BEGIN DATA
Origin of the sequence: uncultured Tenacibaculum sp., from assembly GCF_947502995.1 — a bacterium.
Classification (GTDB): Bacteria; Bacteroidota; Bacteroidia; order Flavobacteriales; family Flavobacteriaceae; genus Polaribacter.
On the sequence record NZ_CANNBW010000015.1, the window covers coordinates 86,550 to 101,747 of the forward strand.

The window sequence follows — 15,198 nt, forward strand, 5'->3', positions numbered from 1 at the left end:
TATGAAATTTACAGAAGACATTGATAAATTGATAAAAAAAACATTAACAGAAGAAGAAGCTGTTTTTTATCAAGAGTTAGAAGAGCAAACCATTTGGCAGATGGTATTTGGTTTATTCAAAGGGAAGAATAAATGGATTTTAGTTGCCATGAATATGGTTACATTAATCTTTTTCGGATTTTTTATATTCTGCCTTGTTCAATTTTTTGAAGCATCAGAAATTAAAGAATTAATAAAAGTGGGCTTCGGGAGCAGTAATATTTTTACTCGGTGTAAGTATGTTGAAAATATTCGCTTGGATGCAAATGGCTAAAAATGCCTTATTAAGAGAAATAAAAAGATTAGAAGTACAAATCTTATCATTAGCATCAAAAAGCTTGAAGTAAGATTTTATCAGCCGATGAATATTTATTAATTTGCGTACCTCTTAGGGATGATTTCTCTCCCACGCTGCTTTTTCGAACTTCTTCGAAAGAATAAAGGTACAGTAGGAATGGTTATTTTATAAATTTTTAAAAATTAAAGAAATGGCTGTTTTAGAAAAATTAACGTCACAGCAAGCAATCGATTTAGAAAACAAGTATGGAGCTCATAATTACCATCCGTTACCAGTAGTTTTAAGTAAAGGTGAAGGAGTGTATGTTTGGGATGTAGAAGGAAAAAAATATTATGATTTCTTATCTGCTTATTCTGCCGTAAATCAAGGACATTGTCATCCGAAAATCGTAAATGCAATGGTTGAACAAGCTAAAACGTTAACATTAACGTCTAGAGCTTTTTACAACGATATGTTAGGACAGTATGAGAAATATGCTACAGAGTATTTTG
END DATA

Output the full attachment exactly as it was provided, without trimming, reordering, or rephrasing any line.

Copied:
Origin of the sequence: uncultured Tenacibaculum sp., from assembly GCF_947502995.1 — a bacterium.
Classification (GTDB): Bacteria; Bacteroidota; Bacteroidia; order Flavobacteriales; family Flavobacteriaceae; genus Polaribacter.
On the sequence record NZ_CANNBW010000015.1, the window covers coordinates 86,550 to 101,747 of the forward strand.

The window sequence follows — 15,198 nt, forward strand, 5'->3', positions numbered from 1 at the left end:
TATGAAATTTACAGAAGACATTGATAAATTGATAAAAAAAACATTAACAGAAGAAGAAGCTGTTTTTTATCAAGAGTTAGAAGAGCAAACCATTTGGCAGATGGTATTTGGTTTATTCAAAGGGAAGAATAAATGGATTTTAGTTGCCATGAATATGGTTACATTAATCTTTTTCGGATTTTTTATATTCTGCCTTGTTCAATTTTTTGAAGCATCAGAAATTAAAGAATTAATAAAAGTGGGCTTCGGGAGCAGTAATATTTTTACTCGGTGTAAGTATGTTGAAAATATTCGCTTGGATGCAAATGGCTAAAAATGCCTTATTAAGAGAAATAAAAAGATTAGAAGTACAAATCTTATCATTAGCATCAAAAAGCTTGAAGTAAGATTTTATCAGCCGATGAATATTTATTAATTTGCGTACCTCTTAGGGATGATTTCTCTCCCACGCTGCTTTTTCGAACTTCTTCGAAAGAATAAAGGTACAGTAGGAATGGTTATTTTATAAATTTTTAAAAATTAAAGAAATGGCTGTTTTAGAAAAATTAACGTCACAGCAAGCAATCGATTTAGAAAACAAGTATGGAGCTCATAATTACCATCCGTTACCAGTAGTTTTAAGTAAAGGTGAAGGAGTGTATGTTTGGGATGTAGAAGGAAAAAAATATTATGATTTCTTATCTGCTTATTCTGCCGTAAATCAAGGACATTGTCATCCGAAAATCGTAAATGCAATGGTTGAACAAGCTAAAACGTTAACATTAACGTCTAGAGCTTTTTACAACGATATGTTAGGACAGTATGAGAAATATGCTACAGAGTATTTTG